Inside view of the stationary storage in Lünen

The battery is the most expensive component of an electric car. Even in a small car, the battery pack is worth several thousand euros. Once it has reached the end of its service life in the vehicle, this energy storage unit is still working at around 70 to 80 per cent of its original energy storage capacity. It would be a real shame to send such an expensive battery for recycling when it still has so much potential. It can embark on a long second life – as a stationary storage unit. According to estimates, these batteries may be able to operate commercially in stationary storage facilities for at least another ten years.


This improves the material efficiency and the CO2 footprint of the battery. Furthermore, it provides constant income for the owner, who has a range of options for re-using the energy storage unit before it eventually wears out and needs to be recycled. As such, these second-life batteries are beneficial for a wide range of stakeholders, both from the automotive and energy sectors as well as from a social and environmental standpoint. Over the next ten years, as the number of batteries formerly used in electric cars increases, there will also be many more uses for second-life batteries. Analysis by IDTEchEx indicates that by 2029, three million battery packs that were previously used in electric vehicles – with a combined storage capacity of 100 GWh – will become available each year.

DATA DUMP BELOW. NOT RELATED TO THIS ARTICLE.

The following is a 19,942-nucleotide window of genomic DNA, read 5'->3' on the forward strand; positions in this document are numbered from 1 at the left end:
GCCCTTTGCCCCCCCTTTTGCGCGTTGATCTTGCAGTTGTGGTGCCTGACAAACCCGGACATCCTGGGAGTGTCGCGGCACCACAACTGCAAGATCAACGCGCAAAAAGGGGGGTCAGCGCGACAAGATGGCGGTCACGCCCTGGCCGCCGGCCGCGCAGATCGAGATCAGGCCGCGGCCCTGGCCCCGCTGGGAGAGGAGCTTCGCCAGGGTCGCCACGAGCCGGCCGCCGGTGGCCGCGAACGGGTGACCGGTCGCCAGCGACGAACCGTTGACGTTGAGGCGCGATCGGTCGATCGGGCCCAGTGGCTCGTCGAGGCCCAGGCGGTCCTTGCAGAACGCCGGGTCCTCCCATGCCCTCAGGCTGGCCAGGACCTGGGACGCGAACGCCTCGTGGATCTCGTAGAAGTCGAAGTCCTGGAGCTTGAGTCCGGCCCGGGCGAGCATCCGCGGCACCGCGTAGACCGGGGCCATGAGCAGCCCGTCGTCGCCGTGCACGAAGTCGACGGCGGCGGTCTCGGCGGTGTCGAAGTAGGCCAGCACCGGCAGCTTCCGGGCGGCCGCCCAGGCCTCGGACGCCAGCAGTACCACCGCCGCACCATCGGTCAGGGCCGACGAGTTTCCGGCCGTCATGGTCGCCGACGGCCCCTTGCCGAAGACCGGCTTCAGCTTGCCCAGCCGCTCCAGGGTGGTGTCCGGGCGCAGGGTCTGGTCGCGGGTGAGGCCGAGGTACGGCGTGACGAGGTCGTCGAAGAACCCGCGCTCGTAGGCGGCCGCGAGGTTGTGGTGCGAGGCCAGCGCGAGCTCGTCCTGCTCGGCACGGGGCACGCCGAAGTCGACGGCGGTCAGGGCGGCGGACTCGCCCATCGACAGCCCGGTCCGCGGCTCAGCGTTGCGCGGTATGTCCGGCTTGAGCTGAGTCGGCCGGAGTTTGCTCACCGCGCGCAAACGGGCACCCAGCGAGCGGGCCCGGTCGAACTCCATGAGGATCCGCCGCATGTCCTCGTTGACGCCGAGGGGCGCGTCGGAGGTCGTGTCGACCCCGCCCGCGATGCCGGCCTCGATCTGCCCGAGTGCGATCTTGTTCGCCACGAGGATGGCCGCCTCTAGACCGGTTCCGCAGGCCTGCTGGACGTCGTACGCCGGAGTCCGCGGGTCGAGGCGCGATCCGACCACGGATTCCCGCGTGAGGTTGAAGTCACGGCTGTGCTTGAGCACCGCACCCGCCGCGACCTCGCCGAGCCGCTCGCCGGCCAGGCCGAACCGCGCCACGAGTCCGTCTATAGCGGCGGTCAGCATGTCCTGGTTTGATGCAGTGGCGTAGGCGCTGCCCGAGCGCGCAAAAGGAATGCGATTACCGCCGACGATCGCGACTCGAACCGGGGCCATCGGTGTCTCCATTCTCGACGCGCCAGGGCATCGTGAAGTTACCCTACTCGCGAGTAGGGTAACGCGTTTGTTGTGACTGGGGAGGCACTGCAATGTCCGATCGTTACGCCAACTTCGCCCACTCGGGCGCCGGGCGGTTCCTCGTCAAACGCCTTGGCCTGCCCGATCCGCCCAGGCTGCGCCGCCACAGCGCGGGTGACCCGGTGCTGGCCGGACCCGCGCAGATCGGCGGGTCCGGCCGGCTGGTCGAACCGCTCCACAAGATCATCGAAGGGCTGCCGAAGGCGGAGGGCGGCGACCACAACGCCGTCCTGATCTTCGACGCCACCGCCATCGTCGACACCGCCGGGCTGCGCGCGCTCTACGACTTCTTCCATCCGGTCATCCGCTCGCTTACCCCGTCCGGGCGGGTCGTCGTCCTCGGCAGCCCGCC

Minimal Wear for Batteries in the Power Grid
In order to ensure that this potential does not go untapped, some businesses in the automotive and energy sectors have already launched a range of different projects to explore this new technology. One of the first companies to do so was Munich-based The Mobility House (TMH). When the stationary storage project in Lünen was launched in 2016, it was the largest of its kind in the world. Since then, the vehicle batteries at Lünen and one other location (Elverlingsen) have been providing more than 20 megawatts of power and serving as an output buffer for the power grid.
The energy storage facility consists of at least 1,000 battery systems from Smart electric cars, which are manufactured by project partner Daimler. What surprised even the experts from TMH was the fact that owing to the intelligent charging and energy management technologies, hardly any of the batteries wore out at all. Quite the opposite, in fact. The careful management of the second-life batteries made it possible to draw a higher capacity from the units than was possible when they first arrived. The useable capacity increased by around 0.3 per cent.


A Living Spare Parts Depot